The guys kept telling me how humid and "out of season" it was, and that I needed to come back when the climbing was good... but when I stepped off the plane in Colorado Springs and found out that it had been totally impossible to climb here due to moisture, I won't lie, it felt fantastic.

Here's some really bad media, edited even worse, but...

Colorado Springs - Personal History - Access 09

There's something special about climbing in Colorado Springs that I find myself taking for granted.
Well, if you take into account the 300+ sunny days/year, amazing proximity to a myriad of "local" climbing areas, rock type and styles... I guess there's more than just a few things that I'm grateful for.
I've been climbing long enough that WHO I climb with has changed a lot...

It all started with Ryan. We'd head down to the 8th Street Gym after school where I was inspired and awed by guys like Arin (also proving that if you were a champ climber you got CUTE girlfriends) and Dana (The Caveman), and amused by guys like Lance (crazy enthusiastic (bushwhacking to find remote ice in Cheyenne Canyon) and hilarious) and "F-ing" Scotty (I'll still never know how Ryan survived that trip to Devil's Tower). Anyone who thinks that this wasn't the best climbing gym in Colorado Springs will have a hard time backing it up. Ryan got me onto the "US Sport Climbing Club Team" where in exchange for setting routes and other labors, we didn't have to pay to climb. We weren't meant to be gym rats - Ryan and I would get smug looks on our faces when we'd arrive for a gym session and have red Garden sand caked on our shoes from the day or two before. Although Ryan would get out climbing with anyone he could, I was pretty exclusive with him for a while.

The first expansion of our core partnership was to Dan and Jeff Russell. Their enthusiasm didn't falter even after witnessing the crud Ryan and I would get psyched on - Monument Rock!?!?! Dan and I totally wasted any learning potential in Physics class by only reading our Climbing magazines... (Ryan made up for everything with Mr. Gordon by being his superstar in Physics Bowl). Jeff's fearlessness still makes me shudder. Dan used his media skills to document and represent the Colorado Springs area climbing with his website ( which was pretty much our little crew's showcase. It's still cool to talk to people who remember the site and thought it was helpful and inspiring, even.

But all good things have to end... Now that I look back, as much as I hate to admit it, I was the first one to take a step away from the crew. I found a new muse in my future wife and climbing definitely took a back seat for a little while... Other great guys filled in my slot, notably Mike Sherwood and Brian Shelton. Then Ryan took off to school in Golden, where he expanded his friendship circle and found targets for his insatiable appetites for new rock. Dan's truck accident, Ryan's fall and Jeff's move left me feeling pretty lonely in the climbing scene.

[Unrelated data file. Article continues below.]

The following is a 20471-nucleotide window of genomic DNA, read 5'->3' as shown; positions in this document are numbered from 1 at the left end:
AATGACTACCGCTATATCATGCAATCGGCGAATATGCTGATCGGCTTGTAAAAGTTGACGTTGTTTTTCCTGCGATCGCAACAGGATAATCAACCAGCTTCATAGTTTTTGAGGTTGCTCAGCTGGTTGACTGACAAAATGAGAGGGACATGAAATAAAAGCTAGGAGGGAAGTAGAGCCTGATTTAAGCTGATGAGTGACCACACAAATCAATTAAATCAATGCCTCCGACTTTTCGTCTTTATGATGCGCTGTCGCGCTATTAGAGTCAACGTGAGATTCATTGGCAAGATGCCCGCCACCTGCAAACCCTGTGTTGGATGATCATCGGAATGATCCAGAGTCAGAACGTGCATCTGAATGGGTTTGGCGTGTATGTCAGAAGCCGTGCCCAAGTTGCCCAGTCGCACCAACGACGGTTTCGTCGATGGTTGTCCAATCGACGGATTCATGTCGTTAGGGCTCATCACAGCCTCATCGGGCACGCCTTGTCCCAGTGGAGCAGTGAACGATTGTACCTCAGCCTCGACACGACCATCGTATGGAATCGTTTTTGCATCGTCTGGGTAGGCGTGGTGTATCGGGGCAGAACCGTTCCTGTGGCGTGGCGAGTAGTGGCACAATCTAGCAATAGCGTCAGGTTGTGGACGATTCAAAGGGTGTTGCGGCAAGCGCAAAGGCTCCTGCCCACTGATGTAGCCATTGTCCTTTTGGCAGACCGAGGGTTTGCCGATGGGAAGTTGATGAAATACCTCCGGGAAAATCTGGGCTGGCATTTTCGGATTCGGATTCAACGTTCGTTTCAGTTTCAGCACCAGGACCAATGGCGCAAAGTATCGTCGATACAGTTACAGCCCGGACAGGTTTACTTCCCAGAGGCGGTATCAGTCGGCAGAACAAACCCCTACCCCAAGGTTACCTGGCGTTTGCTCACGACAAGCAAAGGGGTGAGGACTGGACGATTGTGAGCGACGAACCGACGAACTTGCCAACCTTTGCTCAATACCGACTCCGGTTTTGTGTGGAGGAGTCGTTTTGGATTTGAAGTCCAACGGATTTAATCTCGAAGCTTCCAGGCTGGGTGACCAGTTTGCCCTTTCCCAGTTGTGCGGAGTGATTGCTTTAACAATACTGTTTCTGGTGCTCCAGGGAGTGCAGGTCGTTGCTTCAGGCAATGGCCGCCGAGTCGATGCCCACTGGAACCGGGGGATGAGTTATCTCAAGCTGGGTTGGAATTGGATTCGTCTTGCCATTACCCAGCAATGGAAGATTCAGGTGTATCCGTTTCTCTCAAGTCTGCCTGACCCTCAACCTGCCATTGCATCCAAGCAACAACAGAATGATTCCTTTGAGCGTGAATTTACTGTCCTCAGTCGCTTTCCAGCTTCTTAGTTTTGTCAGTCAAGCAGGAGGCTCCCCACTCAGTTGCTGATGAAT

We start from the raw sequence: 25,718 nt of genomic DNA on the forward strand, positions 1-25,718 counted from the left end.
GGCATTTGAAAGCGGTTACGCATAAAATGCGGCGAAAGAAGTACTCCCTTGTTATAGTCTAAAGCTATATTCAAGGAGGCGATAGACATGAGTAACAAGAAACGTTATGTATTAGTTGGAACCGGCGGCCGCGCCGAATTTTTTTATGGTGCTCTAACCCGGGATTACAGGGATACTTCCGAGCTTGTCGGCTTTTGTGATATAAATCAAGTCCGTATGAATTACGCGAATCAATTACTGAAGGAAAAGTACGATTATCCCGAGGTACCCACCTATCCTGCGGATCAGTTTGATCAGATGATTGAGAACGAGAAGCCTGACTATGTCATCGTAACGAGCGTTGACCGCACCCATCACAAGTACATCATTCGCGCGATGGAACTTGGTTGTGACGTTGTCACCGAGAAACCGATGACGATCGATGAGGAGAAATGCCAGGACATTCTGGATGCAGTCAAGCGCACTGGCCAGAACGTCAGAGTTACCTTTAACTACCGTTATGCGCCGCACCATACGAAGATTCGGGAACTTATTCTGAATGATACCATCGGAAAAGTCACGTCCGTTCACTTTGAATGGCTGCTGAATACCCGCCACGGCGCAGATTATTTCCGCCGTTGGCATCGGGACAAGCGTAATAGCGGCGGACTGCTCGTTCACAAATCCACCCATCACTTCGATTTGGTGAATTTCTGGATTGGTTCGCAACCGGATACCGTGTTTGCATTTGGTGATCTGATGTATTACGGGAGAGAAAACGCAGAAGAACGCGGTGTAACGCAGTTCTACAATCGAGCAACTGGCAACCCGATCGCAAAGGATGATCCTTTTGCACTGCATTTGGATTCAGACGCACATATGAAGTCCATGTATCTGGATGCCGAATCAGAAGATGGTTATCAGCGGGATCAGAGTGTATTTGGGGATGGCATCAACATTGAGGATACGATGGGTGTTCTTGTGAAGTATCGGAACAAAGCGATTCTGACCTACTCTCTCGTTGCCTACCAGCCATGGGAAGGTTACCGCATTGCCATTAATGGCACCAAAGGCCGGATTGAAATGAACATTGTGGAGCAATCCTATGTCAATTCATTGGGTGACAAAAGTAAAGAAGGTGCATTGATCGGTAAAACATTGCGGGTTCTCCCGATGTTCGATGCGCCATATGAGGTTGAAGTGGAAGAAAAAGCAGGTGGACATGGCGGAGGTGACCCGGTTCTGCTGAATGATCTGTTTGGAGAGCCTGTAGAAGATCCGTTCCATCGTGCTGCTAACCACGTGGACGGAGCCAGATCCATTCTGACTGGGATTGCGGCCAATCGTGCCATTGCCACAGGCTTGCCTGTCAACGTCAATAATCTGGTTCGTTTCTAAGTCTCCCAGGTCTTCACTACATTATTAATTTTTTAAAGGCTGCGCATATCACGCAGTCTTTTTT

I sought out the climbing spark in Todd and Jeremy, which lead me to Jerad, Chris, Codi and Glenn. There was even a Climbing Night or two where there were actually 6+ people in attendance in my humble basement! But that also couldn't last long...

So a few months ago, I found my climbing circle in need of resurrection. Again. This time, the lead came through the Ute Valley Bouldering Competition. A friend who took pictures didn't know how to get ahold of some climbers who were there, and asked me to find them. I obtained Dave Jones' (LordScience) email and we got together for a Ute Pass session. I guess I passed the "Tool Test" and started to be introduced to the Henchmen... Byron (Tojo), Hayden, Brian, Chris, Nick... Oddly enough, Byron's been in the Springs for years and we just didn't cross paths until one frigid, wet day at the Blowouts. They might all think I'm a loser, but I love climbing with these guys. They've introduced me to new areas, new motivation and new outlooks on climbing. Here's how I know that I'm getting a taste of the old days: I'm getting asked to go climbing and having to turn them down - a stark contrast to me hounding everyone I know without a peep in response!

This is just an attempt to put down what went through my head when I saw this poster:

If I had seen it a year ago, I would have immediately disregarded it because it involved the SCC gym (just old 8th Street stereotypes here...) and didn't have a clue about those involved. Because of the scene in Colorado Springs, because of the openness and genuine awesome spirit of guys like Dave and Byron, I'm "in the loop." I've seen the problem on the poster at Newlin Creek because Byron gave us the tour. I know Hayden's been finding and sending tons of new lines. I want to support them and celebrate their successes. I even know Keith from when he was a Web Developer for HP, just dreaming about if he could give up working for the man. I take special pride in the fact that I think I'm the only climber that Keith's been around that was banal enough that he didn't even bring his camera when we went climbing at Shelf Road together. Hopefully it's just because I'm that ugly... (there are actually a few Keith shots of me at the Garden and Ute Pass, carefully hidden away in the archives...)